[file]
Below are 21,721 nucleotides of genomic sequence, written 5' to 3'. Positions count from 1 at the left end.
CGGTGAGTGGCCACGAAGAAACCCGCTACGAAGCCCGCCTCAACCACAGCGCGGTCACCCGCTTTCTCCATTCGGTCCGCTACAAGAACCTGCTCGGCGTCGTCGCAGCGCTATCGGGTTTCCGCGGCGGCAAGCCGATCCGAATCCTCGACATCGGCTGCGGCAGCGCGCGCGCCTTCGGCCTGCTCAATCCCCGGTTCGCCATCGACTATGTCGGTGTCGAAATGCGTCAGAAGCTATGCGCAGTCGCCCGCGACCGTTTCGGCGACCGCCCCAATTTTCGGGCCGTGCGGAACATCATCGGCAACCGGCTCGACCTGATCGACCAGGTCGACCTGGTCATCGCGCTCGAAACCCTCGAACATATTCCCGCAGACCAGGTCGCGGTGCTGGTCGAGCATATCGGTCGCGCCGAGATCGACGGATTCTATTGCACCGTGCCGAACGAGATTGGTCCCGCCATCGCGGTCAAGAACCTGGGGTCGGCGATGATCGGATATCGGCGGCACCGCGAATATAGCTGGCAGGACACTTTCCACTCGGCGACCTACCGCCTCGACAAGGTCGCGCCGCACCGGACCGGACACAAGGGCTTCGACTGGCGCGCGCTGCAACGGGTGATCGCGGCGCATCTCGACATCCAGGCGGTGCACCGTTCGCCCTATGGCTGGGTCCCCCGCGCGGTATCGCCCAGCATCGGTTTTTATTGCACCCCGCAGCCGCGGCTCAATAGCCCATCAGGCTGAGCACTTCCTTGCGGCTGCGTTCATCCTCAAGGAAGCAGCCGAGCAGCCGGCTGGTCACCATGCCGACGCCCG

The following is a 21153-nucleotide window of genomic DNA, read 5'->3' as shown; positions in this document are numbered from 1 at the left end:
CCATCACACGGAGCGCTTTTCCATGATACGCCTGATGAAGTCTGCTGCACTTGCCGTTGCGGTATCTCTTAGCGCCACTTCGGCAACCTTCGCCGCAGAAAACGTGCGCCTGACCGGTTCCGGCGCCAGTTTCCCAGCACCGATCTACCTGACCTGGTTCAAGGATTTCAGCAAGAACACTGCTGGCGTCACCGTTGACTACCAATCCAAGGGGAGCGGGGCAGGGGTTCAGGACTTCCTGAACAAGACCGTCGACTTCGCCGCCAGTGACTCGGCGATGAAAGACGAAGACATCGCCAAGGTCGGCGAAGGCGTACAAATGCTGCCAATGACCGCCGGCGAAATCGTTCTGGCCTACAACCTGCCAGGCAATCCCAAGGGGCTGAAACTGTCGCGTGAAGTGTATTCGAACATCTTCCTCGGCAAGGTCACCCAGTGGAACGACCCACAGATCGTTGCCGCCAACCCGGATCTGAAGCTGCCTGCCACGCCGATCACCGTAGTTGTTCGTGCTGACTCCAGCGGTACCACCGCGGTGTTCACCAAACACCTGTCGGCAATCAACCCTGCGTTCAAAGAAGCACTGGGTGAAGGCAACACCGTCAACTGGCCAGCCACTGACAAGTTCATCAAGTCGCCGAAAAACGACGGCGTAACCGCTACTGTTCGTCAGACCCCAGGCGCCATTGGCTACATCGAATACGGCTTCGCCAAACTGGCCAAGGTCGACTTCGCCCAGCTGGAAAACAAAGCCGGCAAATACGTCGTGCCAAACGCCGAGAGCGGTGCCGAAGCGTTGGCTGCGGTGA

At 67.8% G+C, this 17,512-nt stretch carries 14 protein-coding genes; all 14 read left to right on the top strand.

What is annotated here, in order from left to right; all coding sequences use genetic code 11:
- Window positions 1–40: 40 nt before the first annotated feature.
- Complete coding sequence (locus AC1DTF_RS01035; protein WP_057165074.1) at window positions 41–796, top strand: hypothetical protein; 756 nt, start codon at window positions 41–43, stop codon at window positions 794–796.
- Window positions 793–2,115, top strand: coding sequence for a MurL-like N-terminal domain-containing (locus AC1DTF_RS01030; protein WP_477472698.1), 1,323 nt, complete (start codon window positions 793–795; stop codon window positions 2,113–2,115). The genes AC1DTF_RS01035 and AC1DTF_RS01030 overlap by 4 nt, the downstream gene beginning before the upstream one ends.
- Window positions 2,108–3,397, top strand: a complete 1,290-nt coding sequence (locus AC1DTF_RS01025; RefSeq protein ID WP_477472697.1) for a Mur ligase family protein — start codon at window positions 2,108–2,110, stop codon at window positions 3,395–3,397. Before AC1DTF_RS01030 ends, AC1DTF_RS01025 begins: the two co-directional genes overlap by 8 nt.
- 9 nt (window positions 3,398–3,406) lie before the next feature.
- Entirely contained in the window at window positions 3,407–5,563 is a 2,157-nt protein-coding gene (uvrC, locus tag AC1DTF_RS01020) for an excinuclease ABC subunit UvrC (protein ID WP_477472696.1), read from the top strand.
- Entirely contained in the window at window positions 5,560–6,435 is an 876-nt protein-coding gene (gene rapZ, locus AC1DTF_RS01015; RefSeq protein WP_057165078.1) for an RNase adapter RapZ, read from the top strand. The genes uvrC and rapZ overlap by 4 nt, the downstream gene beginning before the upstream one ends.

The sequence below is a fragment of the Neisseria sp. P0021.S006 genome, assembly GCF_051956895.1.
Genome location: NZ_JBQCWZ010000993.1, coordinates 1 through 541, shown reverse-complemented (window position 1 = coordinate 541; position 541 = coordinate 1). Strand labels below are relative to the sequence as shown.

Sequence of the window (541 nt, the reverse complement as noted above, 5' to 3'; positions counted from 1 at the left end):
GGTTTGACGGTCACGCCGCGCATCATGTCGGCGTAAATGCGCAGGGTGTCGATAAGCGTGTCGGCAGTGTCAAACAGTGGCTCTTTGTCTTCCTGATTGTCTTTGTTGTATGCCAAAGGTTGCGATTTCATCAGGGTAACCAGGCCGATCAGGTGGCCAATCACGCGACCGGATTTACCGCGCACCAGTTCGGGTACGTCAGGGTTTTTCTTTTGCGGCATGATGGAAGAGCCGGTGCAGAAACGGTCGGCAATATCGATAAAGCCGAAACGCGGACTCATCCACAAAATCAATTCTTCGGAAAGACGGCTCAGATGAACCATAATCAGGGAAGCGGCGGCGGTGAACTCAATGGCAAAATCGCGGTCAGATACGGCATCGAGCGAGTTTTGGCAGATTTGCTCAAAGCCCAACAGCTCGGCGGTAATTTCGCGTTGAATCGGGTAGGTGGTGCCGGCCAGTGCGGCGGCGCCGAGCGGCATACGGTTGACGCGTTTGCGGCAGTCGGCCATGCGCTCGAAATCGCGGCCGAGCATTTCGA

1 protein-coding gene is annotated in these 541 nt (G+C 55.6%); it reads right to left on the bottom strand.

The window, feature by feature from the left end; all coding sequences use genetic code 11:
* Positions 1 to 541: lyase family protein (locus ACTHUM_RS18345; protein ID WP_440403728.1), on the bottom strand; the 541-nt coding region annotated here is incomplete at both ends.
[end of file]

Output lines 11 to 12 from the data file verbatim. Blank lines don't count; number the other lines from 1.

- 9 nt (window positions 3,398–3,406) lie before the next feature.
- Entirely contained in the window at window positions 3,407–5,563 is a 2,157-nt protein-coding gene (uvrC, locus tag AC1DTF_RS01020) for an excinuclease ABC subunit UvrC (protein ID WP_477472696.1), read from the top strand.